Agility only started up in Colombia in
1998 in the two principal cities Bogotá and Medellín. It is regulated by the ACCC (Asociación
Club Canino Colombiano) which internationally is within the Federation Cynologique
Internationale (FCI), but at the same time we permit the participation of non-registered
dogs as we need to have more dogs in trials.
The first agility trials that were
organised in Colombia were always under the framework of Breed Shows carried out by the
ACCC, which is how Agility became an official sport and FCI affiliated. However, some
go-ahead businesses such as pet food makers Purina and Solla collaborated to help us hold
more official trials and gave some assistance to the first training clubs.
In the beginning getting training
resources was complicated; we practised with broomsticks, bed railings, and any object
that we could recycle from the trash. It was all very improvised, but we were very
motivated by our love for our dogs and our determination to train them.
seven years we have achieved a lot. There are now 15 clubs in Bogotá: ARC, Huellas,
Barbas, Dog Wolf, Dog's Sport Club Fusagasuga, Nordic Agility Club, Atalanta, Guican,
Agility Anubis Clan, Guaymaral, Shalom Flying Dogs, Cicam, Jambo, V & A Libre, MIDGARD
and C & K.
In Medellín there are five clubs: Club
Sociedad Canina, Gama, Cadecán, Handler and C.A.C. Oriente Antioqueño. All have very
competitive dogs some of which have already participated in the World FCI Championships
in France and Italy.
In 2002 Colombia was headquarters of the Americas and Caribbean Agility Championships,
with the participation of various countries, and in 2003 we also participated in the same
championships in Peru. Every year we take part in the IAL trials (International Agility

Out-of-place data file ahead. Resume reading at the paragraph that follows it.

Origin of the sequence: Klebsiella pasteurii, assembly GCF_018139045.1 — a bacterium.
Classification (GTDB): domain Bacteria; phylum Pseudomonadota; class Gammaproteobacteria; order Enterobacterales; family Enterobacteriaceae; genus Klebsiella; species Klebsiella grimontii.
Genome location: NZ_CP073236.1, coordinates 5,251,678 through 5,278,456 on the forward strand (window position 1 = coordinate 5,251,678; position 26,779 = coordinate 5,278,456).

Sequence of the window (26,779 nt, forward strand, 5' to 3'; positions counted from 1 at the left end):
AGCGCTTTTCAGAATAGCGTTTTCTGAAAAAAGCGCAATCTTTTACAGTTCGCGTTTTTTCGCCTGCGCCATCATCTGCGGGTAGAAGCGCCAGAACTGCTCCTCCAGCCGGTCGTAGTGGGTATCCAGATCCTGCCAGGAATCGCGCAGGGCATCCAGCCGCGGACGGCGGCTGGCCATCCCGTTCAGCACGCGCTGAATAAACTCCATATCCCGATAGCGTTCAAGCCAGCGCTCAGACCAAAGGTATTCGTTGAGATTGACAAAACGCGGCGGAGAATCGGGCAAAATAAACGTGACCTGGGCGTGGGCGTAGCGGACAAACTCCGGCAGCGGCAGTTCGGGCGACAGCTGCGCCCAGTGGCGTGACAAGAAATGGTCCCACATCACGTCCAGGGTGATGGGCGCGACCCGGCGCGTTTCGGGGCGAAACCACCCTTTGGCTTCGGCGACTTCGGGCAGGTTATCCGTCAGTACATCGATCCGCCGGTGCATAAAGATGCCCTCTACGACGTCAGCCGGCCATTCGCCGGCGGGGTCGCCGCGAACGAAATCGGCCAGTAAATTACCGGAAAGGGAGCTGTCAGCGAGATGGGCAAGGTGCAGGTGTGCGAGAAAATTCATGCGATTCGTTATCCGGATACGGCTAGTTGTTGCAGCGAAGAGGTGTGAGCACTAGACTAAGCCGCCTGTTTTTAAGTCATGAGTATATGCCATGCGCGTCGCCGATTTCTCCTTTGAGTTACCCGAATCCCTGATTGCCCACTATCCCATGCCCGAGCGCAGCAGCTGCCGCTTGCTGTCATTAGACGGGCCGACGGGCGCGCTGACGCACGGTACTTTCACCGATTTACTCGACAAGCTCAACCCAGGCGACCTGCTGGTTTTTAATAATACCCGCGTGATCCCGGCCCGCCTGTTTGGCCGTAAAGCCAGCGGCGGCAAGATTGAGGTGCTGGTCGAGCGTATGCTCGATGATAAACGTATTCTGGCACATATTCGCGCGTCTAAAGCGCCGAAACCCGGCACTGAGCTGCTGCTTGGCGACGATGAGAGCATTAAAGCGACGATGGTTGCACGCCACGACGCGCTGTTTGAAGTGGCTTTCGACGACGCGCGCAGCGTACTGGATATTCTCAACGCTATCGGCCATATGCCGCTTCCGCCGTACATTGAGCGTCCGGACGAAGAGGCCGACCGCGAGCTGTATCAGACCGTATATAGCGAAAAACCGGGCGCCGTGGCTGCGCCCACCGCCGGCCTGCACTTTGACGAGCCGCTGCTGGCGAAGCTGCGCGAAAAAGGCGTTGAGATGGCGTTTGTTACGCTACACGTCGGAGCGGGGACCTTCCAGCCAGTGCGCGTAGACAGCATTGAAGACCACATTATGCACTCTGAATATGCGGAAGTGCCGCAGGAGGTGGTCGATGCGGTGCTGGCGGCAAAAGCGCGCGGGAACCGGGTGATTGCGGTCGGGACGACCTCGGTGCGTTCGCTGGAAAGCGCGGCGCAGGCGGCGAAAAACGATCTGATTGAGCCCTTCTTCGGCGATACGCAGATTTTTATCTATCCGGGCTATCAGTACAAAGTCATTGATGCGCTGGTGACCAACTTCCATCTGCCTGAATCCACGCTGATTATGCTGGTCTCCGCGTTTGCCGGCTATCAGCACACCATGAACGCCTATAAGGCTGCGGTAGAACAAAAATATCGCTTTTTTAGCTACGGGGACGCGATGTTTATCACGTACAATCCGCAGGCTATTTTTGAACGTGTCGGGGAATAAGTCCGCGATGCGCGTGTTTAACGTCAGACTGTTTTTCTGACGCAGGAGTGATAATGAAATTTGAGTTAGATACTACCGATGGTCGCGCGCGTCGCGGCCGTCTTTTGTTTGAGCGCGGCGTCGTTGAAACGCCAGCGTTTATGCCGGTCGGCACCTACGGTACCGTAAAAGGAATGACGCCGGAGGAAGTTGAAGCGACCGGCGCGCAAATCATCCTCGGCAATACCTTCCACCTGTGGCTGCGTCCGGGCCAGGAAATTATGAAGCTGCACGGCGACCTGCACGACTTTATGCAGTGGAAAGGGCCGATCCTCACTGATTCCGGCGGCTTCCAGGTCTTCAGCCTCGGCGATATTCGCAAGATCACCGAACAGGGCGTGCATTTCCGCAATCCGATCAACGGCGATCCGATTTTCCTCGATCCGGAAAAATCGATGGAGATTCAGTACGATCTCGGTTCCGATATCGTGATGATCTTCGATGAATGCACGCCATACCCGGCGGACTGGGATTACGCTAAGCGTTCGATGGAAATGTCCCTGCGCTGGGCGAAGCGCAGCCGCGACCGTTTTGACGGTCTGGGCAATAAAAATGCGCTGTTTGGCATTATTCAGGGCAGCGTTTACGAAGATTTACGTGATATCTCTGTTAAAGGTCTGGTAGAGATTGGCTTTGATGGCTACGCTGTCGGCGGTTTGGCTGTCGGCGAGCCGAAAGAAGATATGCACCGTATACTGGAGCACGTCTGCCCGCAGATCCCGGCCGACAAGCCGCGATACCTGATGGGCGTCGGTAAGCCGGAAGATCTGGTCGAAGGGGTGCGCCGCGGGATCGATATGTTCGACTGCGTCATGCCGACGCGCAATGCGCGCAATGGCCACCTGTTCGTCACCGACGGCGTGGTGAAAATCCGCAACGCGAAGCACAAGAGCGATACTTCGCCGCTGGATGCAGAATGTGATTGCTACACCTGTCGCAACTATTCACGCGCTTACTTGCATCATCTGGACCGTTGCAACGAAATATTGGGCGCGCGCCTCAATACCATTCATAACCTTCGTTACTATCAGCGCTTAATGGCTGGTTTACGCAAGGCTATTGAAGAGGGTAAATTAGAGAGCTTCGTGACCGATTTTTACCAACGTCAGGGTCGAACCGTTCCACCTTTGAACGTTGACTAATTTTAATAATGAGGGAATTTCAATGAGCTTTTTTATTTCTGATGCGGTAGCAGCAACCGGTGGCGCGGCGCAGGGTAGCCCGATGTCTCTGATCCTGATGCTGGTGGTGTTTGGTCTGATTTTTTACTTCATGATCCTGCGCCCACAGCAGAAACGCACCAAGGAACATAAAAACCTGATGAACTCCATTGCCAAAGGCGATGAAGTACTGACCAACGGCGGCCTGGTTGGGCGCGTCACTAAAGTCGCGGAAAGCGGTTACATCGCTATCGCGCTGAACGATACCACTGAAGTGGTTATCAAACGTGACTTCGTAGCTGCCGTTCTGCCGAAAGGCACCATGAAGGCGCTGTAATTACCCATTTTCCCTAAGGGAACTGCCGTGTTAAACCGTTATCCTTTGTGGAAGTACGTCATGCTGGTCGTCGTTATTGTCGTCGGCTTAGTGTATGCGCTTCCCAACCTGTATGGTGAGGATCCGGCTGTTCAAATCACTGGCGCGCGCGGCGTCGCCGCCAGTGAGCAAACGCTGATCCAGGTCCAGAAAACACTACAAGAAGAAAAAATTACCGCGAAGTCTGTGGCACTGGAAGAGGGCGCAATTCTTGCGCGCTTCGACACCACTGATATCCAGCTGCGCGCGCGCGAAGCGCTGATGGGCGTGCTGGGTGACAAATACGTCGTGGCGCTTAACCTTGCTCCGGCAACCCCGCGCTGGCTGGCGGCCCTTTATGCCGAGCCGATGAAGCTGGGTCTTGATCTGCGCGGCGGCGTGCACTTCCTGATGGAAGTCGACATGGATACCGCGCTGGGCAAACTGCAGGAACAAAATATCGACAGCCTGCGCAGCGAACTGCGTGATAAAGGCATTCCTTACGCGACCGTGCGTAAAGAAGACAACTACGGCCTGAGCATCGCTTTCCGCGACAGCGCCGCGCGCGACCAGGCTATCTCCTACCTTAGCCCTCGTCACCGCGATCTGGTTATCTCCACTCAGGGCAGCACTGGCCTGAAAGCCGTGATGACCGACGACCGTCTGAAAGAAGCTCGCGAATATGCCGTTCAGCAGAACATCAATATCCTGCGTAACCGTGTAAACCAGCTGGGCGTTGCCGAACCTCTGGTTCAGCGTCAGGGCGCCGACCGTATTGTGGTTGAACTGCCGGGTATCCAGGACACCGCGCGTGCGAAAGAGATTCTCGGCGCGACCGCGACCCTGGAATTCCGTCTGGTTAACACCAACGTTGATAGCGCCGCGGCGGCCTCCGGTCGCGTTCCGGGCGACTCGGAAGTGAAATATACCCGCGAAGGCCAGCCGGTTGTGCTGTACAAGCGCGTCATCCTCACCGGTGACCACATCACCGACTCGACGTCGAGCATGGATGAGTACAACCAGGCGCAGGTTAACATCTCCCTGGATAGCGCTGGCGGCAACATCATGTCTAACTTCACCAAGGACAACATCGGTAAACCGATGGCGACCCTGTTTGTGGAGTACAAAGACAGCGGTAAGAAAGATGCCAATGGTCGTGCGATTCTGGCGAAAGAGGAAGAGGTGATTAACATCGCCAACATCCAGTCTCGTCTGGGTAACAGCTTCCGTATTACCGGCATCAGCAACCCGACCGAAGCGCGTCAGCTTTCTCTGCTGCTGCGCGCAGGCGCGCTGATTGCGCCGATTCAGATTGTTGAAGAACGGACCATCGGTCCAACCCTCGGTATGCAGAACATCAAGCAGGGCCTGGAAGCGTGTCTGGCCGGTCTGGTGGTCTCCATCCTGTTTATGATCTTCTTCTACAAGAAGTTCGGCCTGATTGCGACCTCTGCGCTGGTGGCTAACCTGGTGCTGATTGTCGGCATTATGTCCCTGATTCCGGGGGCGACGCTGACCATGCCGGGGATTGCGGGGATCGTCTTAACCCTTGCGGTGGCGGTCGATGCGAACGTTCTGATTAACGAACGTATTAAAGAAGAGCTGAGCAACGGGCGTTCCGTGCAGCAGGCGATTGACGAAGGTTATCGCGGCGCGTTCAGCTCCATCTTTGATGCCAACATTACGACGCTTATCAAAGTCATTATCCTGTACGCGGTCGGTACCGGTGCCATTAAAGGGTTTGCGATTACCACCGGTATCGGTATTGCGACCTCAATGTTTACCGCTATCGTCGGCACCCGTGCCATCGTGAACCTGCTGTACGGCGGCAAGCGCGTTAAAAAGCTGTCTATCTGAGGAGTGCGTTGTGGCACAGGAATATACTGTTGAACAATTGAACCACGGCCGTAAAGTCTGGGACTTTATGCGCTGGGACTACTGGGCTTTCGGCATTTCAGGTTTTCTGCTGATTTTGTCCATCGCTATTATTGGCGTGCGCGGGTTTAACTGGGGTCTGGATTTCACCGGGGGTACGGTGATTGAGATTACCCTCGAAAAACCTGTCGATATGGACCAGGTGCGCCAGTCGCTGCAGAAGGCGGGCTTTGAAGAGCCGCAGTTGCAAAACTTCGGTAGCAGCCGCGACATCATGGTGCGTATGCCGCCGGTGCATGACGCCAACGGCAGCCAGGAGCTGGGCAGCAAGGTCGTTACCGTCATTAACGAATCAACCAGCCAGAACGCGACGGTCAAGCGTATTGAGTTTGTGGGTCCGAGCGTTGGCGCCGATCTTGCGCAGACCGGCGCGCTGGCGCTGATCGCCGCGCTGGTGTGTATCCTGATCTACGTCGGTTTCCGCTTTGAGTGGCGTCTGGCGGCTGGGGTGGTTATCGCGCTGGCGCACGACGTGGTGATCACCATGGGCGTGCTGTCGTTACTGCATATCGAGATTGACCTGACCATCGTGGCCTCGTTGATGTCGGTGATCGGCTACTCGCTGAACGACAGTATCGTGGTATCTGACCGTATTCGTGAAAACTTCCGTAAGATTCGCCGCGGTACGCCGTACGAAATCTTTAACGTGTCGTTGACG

Link) and in 2003 I had the satisfaction of going to Dallas to compete in the USDAA Grand
Prix of Dog Agility, alone with my dog Penelope.
Colombia only practises agility under
FCI regulations, a situation that obliges us to have registered dogs to be able to aspire
to participate in the world championships. But we are hoping to practise agility at USDAA
or AKC trials in the USA and in this way we hope to be able to participate in
international events with dogs that are not registered or that are crossbreeds, as they
do in Mexico, Puerto Rico and Japan among others.
fun in Columbia, too
Our main driving force is love for our dogs and agility does not aim to be a business;
it’s a sport and a way to have fun with our pets, helping them to be sociable and remove
them from the stress of city life, and helping us to be proud of our dogs.
Agility handlers in Colombia are
learning more about the sport every day, and our goal is to apply the better training
techniques without violence or abuse. The experience we have gained in international
trials has encouraged us to improve and to breed a new generation of Border Collies,
Shelties and Fox terriers, among other breeds, which are still in the young phase but are
our hope and dream for the future.
agility don't mix
Someone in Dallas asked me how we managed to train in agility, in a country
with so many political, social and security problems. What can I tell you? Colombia isn’t
like the media stories; daily life in our cities permits us to have a hobby, a sport, and
a normal life, and there are many people in Colombia who own pets and desire to be proud
of them, who want to learn some sport and who dream - why not – of being a World Champion
For more information about agility
in Columbia, South America visit
(It may be in Spanish but agility is an international language)